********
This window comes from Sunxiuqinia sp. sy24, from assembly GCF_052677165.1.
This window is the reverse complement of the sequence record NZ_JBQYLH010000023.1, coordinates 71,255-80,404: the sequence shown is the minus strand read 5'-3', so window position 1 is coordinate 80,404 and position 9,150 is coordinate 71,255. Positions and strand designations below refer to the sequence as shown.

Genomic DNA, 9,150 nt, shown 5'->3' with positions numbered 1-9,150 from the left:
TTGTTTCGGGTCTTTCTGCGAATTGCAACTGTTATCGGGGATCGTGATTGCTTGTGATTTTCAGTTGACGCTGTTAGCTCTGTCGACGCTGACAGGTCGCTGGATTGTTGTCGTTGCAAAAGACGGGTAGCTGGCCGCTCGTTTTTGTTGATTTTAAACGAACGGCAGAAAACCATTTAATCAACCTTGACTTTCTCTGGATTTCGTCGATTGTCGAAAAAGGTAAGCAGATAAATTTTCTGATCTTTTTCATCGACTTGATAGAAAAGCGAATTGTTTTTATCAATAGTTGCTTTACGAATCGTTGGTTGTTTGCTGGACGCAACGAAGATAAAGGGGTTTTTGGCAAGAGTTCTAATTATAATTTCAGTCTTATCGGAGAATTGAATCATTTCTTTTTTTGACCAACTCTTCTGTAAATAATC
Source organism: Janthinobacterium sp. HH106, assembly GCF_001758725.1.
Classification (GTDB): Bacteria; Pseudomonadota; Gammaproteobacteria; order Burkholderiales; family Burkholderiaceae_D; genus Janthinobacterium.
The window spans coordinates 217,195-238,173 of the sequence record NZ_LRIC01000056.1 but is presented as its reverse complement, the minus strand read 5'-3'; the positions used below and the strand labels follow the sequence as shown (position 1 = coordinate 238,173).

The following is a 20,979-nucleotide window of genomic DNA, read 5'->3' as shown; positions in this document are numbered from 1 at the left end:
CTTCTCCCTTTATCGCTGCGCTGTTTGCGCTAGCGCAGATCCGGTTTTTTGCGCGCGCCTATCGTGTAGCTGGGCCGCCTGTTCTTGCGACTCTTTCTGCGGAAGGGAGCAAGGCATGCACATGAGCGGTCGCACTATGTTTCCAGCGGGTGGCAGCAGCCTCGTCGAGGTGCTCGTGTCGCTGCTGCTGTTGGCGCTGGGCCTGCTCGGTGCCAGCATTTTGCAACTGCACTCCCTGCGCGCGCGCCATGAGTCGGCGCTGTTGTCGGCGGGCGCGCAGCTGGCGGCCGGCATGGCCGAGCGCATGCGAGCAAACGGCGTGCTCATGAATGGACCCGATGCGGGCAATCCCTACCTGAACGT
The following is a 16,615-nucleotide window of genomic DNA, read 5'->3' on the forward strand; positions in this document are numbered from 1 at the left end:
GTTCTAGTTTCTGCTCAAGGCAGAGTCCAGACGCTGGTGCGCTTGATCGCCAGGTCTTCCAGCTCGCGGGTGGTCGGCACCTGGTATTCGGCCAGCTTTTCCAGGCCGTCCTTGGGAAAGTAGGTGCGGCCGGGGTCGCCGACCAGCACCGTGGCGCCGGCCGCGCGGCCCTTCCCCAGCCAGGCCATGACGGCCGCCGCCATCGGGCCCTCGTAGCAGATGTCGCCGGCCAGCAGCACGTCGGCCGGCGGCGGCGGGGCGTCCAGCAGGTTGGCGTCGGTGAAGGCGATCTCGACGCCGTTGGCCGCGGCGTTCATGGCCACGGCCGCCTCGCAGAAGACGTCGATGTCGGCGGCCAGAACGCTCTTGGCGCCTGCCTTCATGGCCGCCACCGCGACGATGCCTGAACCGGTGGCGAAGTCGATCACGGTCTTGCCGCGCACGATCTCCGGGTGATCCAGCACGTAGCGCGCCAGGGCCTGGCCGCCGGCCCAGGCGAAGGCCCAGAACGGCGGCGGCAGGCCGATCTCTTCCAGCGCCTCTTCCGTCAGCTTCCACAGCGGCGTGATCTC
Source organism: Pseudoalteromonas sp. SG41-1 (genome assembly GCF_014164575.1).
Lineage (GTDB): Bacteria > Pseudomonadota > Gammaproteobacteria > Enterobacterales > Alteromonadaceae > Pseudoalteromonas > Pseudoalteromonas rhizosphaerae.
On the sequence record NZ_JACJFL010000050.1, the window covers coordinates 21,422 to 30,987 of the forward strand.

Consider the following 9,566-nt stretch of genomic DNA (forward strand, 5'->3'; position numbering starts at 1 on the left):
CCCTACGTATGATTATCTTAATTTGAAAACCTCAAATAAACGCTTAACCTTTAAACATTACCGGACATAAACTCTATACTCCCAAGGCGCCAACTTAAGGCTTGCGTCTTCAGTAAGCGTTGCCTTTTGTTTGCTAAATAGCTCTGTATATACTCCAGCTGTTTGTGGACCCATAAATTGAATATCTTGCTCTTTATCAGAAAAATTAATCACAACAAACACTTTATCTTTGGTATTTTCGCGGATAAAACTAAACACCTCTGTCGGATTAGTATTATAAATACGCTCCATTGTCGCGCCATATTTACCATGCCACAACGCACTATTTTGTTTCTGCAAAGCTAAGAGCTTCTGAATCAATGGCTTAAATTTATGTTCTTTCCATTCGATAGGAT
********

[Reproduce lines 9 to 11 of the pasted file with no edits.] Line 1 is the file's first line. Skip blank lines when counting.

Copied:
CTTCTCCCTTTATCGCTGCGCTGTTTGCGCTAGCGCAGATCCGGTTTTTTGCGCGCGCCTATCGTGTAGCTGGGCCGCCTGTTCTTGCGACTCTTTCTGCGGAAGGGAGCAAGGCATGCACATGAGCGGTCGCACTATGTTTCCAGCGGGTGGCAGCAGCCTCGTCGAGGTGCTCGTGTCGCTGCTGCTGTTGGCGCTGGGCCTGCTCGGTGCCAGCATTTTGCAACTGCACTCCCTGCGCGCGCGCCATGAGTCGGCGCTGTTGTCGGCGGGCGCGCAGCTGGCGGCCGGCATGGCCGAGCGCATGCGAGCAAACGGCGTGCTCATGAATGGACCCGATGCGGGCAATCCCTACCTGAACGT
The following is a 16,615-nucleotide window of genomic DNA, read 5'->3' on the forward strand; positions in this document are numbered from 1 at the left end:
GTTCTAGTTTCTGCTCAAGGCAGAGTCCAGACGCTGGTGCGCTTGATCGCCAGGTCTTCCAGCTCGCGGGTGGTCGGCACCTGGTATTCGGCCAGCTTTTCCAGGCCGTCCTTGGGAAAGTAGGTGCGGCCGGGGTCGCCGACCAGCACCGTGGCGCCGGCCGCGCGGCCCTTCCCCAGCCAGGCCATGACGGCCGCCGCCATCGGGCCCTCGTAGCAGATGTCGCCGGCCAGCAGCACGTCGGCCGGCGGCGGCGGGGCGTCCAGCAGGTTGGCGTCGGTGAAGGCGATCTCGACGCCGTTGGCCGCGGCGTTCATGGCCACGGCCGCCTCGCAGAAGACGTCGATGTCGGCGGCCAGAACGCTCTTGGCGCCTGCCTTCATGGCCGCCACCGCGACGATGCCTGAACCGGTGGCGAAGTCGATCACGGTCTTGCCGCGCACGATCTCCGGGTGATCCAGCACGTAGCGCGCCAGGGCCTGGCCGCCGGCCCAGGCGAAGGCCCAGAACGGCGGCGGCAGGCCGATCTCTTCCAGCGCCTCTTCCGTCAGCTTCCACAGCGGCGTGATCTC